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Mike Ware and Terry Denman

A message from our Secretary, Sally Waghorn: Good afternoon everyone. I'm sorry to interrupt your Easter weekend with some sad news but wanted to let you know we have been advised two of our members have recently passed away.

Both Terry Denman and Mike Ware were key members of the society in the past and below are some words from Adam and Guy on each of them and the fantastic contribution they made to the Thespians.

Our sincerest condolences go to their families and friends.


Mike Ware was one of the backbones for the Haslemere Thespians for longer than most of us will remember. He was a committee member and Chairman and brought masses of fun and enthusiasm to the society. He, and his wife Sue, were much in demand for producing the best ‘Set Dressing’ for many of our productions.

I often wondered how they managed to exist during a production as it seemed that some of the best furniture in Haslemere was on the Haslemere Hall stage for a fortnight or more. Mike and Sue created the settings for so many of the Thespian productions, a small selection set out below:

2016 Fawlty Towers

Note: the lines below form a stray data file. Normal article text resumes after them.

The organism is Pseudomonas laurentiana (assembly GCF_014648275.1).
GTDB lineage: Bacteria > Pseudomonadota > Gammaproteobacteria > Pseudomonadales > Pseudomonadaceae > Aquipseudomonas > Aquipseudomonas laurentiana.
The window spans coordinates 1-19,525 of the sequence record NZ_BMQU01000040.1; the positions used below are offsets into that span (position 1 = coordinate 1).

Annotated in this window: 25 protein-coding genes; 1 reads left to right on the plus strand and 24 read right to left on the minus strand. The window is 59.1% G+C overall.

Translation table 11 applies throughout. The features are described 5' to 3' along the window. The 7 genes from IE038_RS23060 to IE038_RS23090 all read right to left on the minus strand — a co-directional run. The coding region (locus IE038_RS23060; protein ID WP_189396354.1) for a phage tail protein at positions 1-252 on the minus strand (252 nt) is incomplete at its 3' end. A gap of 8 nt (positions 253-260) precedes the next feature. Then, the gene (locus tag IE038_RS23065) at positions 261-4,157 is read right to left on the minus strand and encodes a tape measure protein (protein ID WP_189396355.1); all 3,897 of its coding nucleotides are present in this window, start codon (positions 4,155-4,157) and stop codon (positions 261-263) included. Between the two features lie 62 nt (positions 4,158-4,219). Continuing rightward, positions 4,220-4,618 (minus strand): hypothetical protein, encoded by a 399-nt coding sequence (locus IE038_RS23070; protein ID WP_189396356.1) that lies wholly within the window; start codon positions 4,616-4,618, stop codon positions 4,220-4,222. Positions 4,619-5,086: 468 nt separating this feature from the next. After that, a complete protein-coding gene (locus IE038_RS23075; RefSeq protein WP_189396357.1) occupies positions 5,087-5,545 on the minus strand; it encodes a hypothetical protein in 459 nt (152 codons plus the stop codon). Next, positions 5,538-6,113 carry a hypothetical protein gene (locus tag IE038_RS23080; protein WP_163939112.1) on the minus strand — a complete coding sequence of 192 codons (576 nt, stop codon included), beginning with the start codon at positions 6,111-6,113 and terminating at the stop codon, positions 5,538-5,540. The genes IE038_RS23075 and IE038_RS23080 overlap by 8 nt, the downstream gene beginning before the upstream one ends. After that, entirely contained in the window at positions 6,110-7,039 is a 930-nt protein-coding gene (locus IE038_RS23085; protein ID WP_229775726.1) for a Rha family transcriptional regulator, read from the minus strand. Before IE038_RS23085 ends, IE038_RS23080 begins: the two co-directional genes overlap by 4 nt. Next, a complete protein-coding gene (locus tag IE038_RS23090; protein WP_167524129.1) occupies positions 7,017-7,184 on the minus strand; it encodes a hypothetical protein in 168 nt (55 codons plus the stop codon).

2016 There goes the Bride

2009 Little Women

1998 Communicating Doors

1996 84 Charing Cross Road

Mike was also an actor and the last play in his repertoire was in The Importance of being Ernest in 2012 when he played ‘Lane’ (Algernon’s manservant).

He will be sadly missed by so many of his contemporaries. Our thoughts are also with Sue, who also gave so much support to so many productions.


Terry Denman was a stalwart Thespian through the 90s and 2000s and was involved in a wide range of roles on and off stage. He appeared, usually as one or other kind of idiot, in many pantomimes but also turned his hand to plays throughout the year.

His most notable roles were the title role in Bottom’s Dream which was an outdoor production at the Georgian Hotel and Jackie Jackson in Rattigan’s The Deep Blue Sea. He played many other support roles. But he will probably be best remembered as the larger than life (and everyone else) panto fool.

Off stage, Terry stage managed and assisted on dozens of productions helping to build sets and make props. He also served for several years on the Thespians committee and worked many hours sorting various programme and photographic archives in the Weaving House.

Terry was, at times, perhaps not the easiest of people to work with but there was never any question that when he got involved in a project, he would give it his all. And, when his health prevented him from being a regular member, he was always a staunch advocate for the Thespians.

He was diagnosed as epileptic in his early 20s and, to his eternal regret had to leave the Royal Navy. In the last few years he had devoted himself to the welfare of hedgehogs and frequently posted online about those hogs that lived in and around his garden, filming them feeding and occasionally interacting with the local cats or other wildlife.

Those who remember Terry will agree that his heart was always in the right “piggin’” place and that he was definitely a “flamin’” character!

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